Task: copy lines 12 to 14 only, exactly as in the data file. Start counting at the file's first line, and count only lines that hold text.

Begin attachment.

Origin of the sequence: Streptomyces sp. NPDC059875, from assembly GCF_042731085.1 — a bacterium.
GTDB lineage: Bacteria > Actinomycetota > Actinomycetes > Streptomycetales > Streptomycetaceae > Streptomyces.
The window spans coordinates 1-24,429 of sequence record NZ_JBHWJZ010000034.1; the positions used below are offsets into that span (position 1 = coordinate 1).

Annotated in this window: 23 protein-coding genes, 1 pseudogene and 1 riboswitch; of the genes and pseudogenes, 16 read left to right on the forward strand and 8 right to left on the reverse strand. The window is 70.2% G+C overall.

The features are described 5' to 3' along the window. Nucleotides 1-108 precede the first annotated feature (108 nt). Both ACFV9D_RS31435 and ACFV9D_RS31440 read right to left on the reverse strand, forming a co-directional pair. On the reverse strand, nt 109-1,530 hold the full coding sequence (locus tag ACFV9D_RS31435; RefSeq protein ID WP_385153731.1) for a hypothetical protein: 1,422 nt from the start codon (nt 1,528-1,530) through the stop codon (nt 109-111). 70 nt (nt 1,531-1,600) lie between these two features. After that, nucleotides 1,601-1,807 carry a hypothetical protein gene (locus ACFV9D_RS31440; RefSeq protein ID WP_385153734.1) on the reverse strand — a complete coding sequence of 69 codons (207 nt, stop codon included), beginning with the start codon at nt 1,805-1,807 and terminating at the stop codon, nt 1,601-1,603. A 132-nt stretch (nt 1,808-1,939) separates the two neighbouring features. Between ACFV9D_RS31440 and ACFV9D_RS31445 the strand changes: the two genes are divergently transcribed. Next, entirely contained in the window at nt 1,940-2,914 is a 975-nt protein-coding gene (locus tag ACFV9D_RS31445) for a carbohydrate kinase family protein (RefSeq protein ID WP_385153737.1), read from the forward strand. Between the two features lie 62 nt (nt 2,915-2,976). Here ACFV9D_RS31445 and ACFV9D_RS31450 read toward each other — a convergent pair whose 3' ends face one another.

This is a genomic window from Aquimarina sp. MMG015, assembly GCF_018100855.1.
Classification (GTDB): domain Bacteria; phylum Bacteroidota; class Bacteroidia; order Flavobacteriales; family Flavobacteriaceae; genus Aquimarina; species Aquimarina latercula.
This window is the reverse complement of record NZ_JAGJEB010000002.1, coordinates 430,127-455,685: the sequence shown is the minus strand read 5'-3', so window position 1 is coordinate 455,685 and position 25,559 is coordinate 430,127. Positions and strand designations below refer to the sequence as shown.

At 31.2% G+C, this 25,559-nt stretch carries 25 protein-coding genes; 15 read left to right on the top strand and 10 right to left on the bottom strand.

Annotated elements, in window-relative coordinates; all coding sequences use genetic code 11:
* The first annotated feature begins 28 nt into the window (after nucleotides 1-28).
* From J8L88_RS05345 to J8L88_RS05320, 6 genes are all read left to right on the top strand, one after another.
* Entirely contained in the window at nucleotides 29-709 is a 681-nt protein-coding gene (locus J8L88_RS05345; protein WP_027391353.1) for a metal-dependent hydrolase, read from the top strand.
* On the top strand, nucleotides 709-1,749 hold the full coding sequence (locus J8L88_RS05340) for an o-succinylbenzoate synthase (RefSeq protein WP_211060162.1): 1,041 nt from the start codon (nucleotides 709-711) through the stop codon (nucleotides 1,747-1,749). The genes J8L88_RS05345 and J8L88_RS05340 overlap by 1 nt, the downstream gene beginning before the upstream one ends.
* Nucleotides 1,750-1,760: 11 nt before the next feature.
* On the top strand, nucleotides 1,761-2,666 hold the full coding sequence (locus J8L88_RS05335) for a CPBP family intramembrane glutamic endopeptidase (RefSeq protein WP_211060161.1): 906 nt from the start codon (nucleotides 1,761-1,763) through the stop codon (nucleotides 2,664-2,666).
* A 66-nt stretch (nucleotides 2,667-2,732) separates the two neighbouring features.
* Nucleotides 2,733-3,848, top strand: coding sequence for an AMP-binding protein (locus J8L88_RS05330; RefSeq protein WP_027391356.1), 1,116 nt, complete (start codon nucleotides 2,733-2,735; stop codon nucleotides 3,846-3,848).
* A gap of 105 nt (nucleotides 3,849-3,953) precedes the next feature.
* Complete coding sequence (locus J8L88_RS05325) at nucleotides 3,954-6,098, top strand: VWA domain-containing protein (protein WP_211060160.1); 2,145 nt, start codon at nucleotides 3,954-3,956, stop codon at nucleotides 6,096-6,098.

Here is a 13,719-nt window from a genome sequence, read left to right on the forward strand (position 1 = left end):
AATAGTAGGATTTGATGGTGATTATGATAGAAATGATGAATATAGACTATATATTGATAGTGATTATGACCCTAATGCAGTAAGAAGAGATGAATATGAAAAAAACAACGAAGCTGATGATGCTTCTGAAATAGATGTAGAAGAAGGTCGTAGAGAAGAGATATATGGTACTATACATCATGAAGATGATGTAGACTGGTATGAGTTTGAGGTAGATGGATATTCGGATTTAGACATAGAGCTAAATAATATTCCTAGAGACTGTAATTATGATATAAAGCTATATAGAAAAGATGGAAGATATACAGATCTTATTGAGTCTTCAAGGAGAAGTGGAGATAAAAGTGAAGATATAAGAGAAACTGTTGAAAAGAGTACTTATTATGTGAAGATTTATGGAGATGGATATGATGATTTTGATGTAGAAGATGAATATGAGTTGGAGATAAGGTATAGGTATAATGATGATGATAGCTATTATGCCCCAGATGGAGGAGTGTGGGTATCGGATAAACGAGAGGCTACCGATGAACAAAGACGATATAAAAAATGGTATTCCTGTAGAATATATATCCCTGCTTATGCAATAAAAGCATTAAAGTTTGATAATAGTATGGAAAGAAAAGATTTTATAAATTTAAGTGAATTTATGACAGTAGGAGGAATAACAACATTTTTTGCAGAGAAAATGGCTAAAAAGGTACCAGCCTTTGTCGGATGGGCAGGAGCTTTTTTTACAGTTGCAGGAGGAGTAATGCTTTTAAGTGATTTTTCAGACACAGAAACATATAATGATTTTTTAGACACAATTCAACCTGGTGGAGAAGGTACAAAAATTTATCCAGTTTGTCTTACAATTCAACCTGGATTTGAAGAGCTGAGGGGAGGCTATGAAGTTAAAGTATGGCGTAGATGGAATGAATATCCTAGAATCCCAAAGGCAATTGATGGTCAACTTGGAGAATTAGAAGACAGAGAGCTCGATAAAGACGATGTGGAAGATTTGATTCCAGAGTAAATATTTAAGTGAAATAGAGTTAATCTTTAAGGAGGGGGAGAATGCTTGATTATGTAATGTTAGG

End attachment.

* From J8L88_RS05345 to J8L88_RS05320, 6 genes are all read left to right on the top strand, one after another.
* Entirely contained in the window at nucleotides 29-709 is a 681-nt protein-coding gene (locus J8L88_RS05345; protein WP_027391353.1) for a metal-dependent hydrolase, read from the top strand.
* On the top strand, nucleotides 709-1,749 hold the full coding sequence (locus J8L88_RS05340) for an o-succinylbenzoate synthase (RefSeq protein WP_211060162.1): 1,041 nt from the start codon (nucleotides 709-711) through the stop codon (nucleotides 1,747-1,749). The genes J8L88_RS05345 and J8L88_RS05340 overlap by 1 nt, the downstream gene beginning before the upstream one ends.